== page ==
Berlitz convinces you to learn the language

The language training school shows what you miss when you have to focus on a movie's subtitles.
Berlitz

There are various noble reasons to learn a foreign language: professional advancement, ease of travel, impressing strangers, more colourful cursing, talking about people behind their back, building empathy and fighting dementia. While some insufferably ambitious types may take up French to, say, read Proust or Baudelaire in the original, Berlitz is setting the bar just a little bit lower – at movies.

Working with Rethink, the language school has a new campaign built around the insight that focusing on subtitles can mean missing the action on the screen. Two new videos show clichéd clips from made-up films shot so that most of the action (characters’ faces, crucial photographs) are off-screen. The focus is on the subtitles and whatever else falls into that reduced line of vision. It also works as a metaphor for all kinds of interactions where one is missing out due to language constraints.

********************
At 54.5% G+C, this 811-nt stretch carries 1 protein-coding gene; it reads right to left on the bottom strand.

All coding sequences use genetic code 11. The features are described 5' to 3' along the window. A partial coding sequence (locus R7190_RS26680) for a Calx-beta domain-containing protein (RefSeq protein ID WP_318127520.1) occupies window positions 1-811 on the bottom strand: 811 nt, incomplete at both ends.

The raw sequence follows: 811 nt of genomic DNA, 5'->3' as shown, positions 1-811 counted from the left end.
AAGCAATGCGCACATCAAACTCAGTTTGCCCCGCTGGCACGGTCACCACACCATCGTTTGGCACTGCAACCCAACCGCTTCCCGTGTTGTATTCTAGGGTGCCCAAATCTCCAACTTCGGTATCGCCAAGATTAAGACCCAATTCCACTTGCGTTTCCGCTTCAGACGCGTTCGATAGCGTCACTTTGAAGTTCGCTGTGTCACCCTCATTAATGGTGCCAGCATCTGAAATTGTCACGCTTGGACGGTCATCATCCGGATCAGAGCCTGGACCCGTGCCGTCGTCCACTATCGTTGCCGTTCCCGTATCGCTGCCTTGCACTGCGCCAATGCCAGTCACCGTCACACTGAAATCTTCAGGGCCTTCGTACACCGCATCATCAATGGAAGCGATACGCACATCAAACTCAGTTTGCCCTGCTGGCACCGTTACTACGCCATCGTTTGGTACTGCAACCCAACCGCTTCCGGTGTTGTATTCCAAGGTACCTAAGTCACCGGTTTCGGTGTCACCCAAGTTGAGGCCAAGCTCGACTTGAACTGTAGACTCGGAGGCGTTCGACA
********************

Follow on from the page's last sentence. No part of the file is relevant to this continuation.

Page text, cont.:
The videos target francophone Quebecers, who consume a lot of subtitled English content. They’re circulating on Facebook and other social media, and will run as YouTube pre-roll for movie trailers.

From Stimulant

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